The greatest threat from cold is hypothermia and you lose body heat much faster when immersed in cold water than you do while standing in cold air. Your body functions normally at 98.6 degrees F. As your core body temperature drops, heat loss will occur first in your extremities and then in your vital organs and brain. You’ll start to lose control of your body if not consciousness. If your body temperature reaches anywhere from 86 to 89.6 degrees F, death is almost a certainty. Sudden exposure to cold water can also cause shock, spasms, muscular dysfunction or a heart attack. You may not be able to climb back onto the boat or even breathe and stay afloat.
The aim of the "HELP" (left image) and "Huddle" positions is to keep the warm water close to the body from being replaced by colder surrounding water.
If you’re unable to get out of the water, you should adopt HELP, which is the heat escape lessening posture. Hold your arms snugly across your upper body and tuck your elbows into your sides. Draw your thighs together, bending your knees and bringing them up to your chest. It’s almost as if you’re adopting a fetal position, however, your trunk should be upright with your head above water. This position protects those areas of your body that are most vulnerable to the cold. Keep in mind, however, that some personal flotation devices won’t allow you to draw your knees up.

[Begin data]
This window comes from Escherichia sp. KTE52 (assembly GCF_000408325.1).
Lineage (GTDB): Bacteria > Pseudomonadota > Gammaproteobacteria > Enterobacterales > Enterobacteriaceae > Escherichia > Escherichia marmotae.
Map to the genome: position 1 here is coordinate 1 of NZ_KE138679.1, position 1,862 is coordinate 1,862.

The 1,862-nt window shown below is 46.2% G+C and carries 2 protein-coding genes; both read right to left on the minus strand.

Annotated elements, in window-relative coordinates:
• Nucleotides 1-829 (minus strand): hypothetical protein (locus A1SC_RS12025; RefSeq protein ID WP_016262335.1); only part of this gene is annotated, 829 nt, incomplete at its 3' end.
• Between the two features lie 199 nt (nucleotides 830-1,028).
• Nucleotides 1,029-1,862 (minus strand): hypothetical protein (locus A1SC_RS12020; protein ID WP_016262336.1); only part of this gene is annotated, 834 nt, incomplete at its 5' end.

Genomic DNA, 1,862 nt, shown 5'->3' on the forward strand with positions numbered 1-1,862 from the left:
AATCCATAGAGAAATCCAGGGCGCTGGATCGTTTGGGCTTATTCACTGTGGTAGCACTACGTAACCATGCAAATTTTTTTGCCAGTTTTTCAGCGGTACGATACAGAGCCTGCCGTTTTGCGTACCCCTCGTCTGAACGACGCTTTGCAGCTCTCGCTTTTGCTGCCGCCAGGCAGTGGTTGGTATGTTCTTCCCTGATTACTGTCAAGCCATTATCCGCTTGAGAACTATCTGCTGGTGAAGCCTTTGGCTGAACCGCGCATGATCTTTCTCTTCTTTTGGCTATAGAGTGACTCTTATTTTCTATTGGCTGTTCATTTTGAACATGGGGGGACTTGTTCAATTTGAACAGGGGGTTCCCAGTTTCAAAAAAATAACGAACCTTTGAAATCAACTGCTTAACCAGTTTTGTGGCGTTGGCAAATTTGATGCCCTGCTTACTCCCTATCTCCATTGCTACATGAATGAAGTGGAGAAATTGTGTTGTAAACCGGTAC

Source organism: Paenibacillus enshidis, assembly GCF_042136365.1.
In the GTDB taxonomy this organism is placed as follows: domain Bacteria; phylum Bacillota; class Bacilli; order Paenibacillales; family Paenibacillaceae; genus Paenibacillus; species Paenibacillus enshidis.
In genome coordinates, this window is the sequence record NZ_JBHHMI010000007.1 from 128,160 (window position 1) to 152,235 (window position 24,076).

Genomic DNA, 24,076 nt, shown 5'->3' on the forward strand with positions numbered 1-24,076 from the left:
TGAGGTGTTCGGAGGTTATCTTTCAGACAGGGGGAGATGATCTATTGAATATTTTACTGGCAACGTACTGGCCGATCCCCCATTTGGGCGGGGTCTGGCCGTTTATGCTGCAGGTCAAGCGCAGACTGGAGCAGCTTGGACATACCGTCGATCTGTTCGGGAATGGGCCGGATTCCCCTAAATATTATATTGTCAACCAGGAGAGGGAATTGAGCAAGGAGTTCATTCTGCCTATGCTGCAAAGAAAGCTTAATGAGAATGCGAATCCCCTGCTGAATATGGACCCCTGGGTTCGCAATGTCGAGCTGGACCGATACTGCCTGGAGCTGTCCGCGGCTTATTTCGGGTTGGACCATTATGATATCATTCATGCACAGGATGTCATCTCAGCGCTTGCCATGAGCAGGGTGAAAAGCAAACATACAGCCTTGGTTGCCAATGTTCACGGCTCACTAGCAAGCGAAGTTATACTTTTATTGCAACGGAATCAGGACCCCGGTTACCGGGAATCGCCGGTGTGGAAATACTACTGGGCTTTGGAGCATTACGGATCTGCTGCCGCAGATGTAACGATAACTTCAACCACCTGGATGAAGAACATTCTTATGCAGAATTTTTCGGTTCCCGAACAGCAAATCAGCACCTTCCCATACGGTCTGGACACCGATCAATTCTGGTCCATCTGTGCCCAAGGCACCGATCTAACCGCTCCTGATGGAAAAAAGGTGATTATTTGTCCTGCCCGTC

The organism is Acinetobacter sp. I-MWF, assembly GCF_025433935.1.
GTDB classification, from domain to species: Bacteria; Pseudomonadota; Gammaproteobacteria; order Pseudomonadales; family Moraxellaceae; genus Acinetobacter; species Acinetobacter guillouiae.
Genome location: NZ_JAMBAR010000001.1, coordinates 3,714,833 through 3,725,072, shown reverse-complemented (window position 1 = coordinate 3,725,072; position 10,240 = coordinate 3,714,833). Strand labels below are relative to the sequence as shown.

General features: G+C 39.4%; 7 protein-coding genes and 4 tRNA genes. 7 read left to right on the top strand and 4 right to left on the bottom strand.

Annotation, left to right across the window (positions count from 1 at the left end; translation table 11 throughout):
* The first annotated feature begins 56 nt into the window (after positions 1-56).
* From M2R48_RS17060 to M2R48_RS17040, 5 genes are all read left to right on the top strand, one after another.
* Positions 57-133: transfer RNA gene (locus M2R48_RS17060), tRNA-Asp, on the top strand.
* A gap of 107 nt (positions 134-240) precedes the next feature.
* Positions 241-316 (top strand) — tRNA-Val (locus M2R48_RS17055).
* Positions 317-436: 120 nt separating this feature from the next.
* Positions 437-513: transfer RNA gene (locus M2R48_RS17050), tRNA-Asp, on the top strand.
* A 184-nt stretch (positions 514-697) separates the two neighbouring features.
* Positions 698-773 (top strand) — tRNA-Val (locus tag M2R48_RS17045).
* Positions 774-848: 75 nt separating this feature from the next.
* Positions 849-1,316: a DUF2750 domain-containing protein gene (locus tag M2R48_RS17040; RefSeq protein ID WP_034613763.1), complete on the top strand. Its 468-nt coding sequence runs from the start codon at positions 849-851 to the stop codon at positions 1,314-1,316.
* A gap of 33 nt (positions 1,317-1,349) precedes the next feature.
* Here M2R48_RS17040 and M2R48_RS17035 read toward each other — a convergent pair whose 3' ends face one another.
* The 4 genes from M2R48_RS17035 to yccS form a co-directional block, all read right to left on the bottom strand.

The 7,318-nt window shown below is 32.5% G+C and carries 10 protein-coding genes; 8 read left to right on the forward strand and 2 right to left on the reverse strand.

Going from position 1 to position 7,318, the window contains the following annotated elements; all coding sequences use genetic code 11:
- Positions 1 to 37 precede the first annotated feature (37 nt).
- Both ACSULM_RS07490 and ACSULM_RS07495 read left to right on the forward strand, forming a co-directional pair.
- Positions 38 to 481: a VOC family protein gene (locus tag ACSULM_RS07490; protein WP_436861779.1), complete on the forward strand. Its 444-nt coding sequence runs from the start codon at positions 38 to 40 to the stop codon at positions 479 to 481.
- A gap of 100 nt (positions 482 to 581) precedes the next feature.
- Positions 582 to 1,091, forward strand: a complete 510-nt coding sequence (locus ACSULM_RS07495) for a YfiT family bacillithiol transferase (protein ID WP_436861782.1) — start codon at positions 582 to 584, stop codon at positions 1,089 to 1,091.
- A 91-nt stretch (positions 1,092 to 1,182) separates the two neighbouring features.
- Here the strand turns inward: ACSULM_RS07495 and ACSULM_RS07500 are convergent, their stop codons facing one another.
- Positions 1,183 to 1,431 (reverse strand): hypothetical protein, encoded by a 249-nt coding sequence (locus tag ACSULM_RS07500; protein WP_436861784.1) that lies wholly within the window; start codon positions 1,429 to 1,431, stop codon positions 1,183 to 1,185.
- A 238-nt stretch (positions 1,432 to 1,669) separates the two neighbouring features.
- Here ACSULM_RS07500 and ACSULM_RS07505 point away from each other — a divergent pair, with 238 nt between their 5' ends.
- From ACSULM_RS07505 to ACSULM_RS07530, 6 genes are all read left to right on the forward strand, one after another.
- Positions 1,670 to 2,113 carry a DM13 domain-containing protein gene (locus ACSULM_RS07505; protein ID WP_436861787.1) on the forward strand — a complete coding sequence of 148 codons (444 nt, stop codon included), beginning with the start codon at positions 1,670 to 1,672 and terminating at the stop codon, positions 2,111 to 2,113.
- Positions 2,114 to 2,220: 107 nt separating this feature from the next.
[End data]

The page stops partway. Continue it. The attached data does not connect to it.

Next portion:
This posture will increase survival time by nearly 50%.
A group of two or more people can adopt the huddle position to conserve heat. This position also prevents individuals from drifting away, provides a larger target for recovery, and reduces panic.
Knit the sides of your bodies together and press your chests, bellies and groins against each other. Wrap your arms around each other’s backs or life jackets at shoulder or waist level. Intertwine your legs to maintain bodily contact. Meanwhile hold on to any buoyancy aids to stay afloat. Because children are more susceptible to the cold water, they should be cushioned in the middle of the group.